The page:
Indonesian utility Perusahaan Listrik Negara (PLN) said on Friday that together with the Ministry of Energy, it was strengthening a coal delivery monitoring system to ensure compliance with domestic sales rules and energy security. The world’s largest exporter of thermal coal introduced an export ban on January 1 as coal stocks at local power plants were at critically low levels amid weak compliance with a so-called government bond. internal market (MDG).
Under the DMO, miners must sell 25% of their production on the local market with a cap price of $70 per ton for power plants, below the current market price. Coal deliveries to local power plants will be monitored throughout the supply chain by PLN and the Department of Energy’s Minerals and Coal Department, and miners will receive automated warnings for any late deliveries.
“I hope this will help PLN’s coal supply security,” Chief Executive Darmawan Prasodjo said. A senior minister said on Thursday that 37 export vessels laden with coal would be allowed to leave and that miners who met their 2021 DMO would be given priority for exports.
Eighteen of these ships have been cleared by the Department of Energy, carrying around 1.3 million tonnes of coal, according to a Department of Transportation document reviewed by Reuters. This is only a fraction of the normal export volume of Indonesia, which shipped 30 million tonnes of coal in the month of January in 2021 and 2020, according to data from the Ministry of Energy.
Sixteen other vessels were carrying coal from miners who had not met the DMO and therefore had not yet cleared customs, while three were still loading, according to the ministry document. “If the Ministry of Energy and Mineral Resources has not cleared them, there will be no clearance,” Mugen Suprihatin Sartoto, an official with the transport ministry, said on Friday.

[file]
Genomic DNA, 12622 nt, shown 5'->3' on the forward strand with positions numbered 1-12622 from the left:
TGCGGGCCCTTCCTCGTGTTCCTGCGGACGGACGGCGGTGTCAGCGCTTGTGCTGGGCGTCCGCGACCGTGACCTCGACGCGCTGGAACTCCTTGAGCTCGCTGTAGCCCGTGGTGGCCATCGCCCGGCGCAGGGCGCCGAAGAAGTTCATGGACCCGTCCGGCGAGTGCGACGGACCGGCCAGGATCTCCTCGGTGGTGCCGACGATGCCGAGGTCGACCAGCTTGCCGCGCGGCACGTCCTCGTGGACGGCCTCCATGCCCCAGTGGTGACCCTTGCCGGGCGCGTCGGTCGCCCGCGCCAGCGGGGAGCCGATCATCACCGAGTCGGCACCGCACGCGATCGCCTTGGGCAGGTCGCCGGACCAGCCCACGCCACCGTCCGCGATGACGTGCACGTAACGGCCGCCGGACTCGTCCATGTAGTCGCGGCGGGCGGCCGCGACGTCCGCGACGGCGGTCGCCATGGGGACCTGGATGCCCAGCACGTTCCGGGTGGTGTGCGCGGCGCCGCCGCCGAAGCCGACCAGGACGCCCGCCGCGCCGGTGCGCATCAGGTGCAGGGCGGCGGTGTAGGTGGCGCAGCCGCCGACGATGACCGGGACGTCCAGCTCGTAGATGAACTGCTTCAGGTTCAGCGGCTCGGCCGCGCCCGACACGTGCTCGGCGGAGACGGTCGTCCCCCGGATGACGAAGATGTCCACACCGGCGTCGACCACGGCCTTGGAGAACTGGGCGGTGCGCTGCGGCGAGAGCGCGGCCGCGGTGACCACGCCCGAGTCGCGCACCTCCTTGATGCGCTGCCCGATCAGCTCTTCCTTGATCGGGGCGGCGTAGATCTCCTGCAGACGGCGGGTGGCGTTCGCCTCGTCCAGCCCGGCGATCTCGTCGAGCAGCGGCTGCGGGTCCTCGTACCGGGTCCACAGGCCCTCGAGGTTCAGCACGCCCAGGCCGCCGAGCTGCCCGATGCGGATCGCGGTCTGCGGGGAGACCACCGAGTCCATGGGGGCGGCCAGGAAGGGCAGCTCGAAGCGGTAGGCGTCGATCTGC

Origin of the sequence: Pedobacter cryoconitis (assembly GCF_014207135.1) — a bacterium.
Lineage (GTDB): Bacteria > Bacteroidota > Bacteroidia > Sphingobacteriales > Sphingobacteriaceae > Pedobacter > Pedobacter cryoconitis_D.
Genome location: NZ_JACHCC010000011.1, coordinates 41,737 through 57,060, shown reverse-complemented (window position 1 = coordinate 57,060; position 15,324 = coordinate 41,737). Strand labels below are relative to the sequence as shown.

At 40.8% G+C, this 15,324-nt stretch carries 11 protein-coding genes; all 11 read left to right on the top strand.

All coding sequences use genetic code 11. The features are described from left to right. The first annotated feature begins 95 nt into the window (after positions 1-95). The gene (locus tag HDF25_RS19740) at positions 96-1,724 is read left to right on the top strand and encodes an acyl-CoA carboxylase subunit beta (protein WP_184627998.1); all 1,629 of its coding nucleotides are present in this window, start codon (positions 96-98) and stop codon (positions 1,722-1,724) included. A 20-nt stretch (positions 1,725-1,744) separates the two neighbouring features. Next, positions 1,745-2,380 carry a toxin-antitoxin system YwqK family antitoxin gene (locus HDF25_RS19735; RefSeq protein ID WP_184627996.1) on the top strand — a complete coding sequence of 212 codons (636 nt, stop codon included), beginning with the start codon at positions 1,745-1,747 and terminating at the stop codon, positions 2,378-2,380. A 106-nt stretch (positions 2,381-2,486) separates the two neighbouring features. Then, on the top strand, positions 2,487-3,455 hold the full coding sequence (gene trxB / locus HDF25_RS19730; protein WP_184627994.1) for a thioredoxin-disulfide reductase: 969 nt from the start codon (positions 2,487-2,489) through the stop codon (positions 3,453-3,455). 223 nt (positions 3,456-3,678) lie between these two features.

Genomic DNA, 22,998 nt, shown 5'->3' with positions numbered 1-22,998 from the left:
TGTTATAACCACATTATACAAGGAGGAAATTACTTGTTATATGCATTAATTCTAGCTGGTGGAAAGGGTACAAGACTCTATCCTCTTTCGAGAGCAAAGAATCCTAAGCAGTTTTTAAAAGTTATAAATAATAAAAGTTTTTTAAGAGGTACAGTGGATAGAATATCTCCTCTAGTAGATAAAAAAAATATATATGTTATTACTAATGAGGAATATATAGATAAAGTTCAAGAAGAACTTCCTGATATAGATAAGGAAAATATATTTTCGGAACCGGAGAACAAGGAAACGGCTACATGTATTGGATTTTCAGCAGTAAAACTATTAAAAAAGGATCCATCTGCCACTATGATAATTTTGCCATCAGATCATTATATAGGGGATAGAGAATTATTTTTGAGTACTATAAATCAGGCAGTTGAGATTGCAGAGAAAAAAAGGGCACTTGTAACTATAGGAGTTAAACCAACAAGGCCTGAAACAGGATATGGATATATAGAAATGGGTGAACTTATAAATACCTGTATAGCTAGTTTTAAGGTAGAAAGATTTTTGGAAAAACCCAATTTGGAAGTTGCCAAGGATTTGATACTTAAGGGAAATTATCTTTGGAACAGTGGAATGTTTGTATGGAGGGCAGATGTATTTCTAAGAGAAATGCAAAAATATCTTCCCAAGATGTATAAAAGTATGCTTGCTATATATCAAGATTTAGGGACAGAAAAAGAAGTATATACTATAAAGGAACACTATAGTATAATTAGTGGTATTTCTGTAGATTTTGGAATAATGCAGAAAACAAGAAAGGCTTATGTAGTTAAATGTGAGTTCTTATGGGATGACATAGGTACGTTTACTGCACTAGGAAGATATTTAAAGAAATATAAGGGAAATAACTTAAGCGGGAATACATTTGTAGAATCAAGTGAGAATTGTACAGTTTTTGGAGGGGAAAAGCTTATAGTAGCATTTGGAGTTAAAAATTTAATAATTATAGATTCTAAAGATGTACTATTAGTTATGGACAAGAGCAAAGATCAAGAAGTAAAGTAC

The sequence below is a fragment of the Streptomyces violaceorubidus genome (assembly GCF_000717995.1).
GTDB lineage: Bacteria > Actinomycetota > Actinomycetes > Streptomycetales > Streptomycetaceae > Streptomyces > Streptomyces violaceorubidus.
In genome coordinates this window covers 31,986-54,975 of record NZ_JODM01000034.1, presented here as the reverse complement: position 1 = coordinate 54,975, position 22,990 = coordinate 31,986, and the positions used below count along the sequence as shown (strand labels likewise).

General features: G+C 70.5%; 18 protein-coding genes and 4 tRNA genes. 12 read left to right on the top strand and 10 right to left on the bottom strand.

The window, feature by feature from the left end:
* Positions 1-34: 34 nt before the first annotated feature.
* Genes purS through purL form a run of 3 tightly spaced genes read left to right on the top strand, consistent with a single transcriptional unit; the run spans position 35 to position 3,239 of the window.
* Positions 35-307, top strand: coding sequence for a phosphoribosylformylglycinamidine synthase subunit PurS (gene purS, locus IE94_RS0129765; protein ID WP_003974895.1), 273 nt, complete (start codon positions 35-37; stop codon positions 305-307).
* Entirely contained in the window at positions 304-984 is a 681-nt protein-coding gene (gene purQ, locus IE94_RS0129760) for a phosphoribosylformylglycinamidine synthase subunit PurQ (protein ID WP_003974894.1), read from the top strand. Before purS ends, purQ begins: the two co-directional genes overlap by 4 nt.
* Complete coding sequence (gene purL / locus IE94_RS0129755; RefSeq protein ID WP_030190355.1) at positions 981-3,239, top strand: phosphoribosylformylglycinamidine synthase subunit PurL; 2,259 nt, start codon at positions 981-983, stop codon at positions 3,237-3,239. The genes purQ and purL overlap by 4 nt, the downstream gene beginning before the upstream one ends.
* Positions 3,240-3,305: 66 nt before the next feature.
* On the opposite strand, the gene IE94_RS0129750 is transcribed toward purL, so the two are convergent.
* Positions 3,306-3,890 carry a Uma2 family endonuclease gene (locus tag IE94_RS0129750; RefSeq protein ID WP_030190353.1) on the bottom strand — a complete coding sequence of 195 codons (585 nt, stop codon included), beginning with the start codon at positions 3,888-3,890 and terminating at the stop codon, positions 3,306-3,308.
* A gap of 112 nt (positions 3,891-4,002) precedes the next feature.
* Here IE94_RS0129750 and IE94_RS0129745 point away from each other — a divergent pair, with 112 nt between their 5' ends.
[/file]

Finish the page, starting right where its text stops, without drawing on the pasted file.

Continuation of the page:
HARMFUL EFFECT As Indonesia has begun to ease its coal export ban, the abrupt suspension may already have left a scar on the sector and the wider economy, highlighting the risk of regulatory uncertainty and affecting Indonesia’s trade balance.
“The biggest and most immediate implication of the coal export ban is on Indonesia’s current account balance, which we already expect to move into a deficit this year,” Nomura said in a note. Thursday. Indonesia in the third quarter of 2021 posted a 1.5% current account gross domestic product surplus, the largest in 12 years. The central bank estimated a current account balance for the full year between a surplus of 0.3% of GDP and a deficit of 0.5% of GDP.
Coal accounted for 14% of total merchandise exports in 2021, so if the export ban applied for the whole month of January, Nomura said, total merchandise exports could be reduced by about $4 billion. , enough to shift the trade balance from a surplus to a deficit. “In addition, we believe that the concerns expressed by major trading partners, Japan and Korea, are also likely to carry significant weight, given the Indonesian government’s efforts to attract foreign direct investment,” Nomura said. .
Easing the ban would be positive credit for miners who likely complied with their DMO requirements, as they could sell coal overseas at prices 2.5 times higher than domestic prices, Maisam Hasnain said. , analyst at Moody’s Investor Service. Moody’s previously said the ban “highlights evolving regulatory uncertainty for the industry.”
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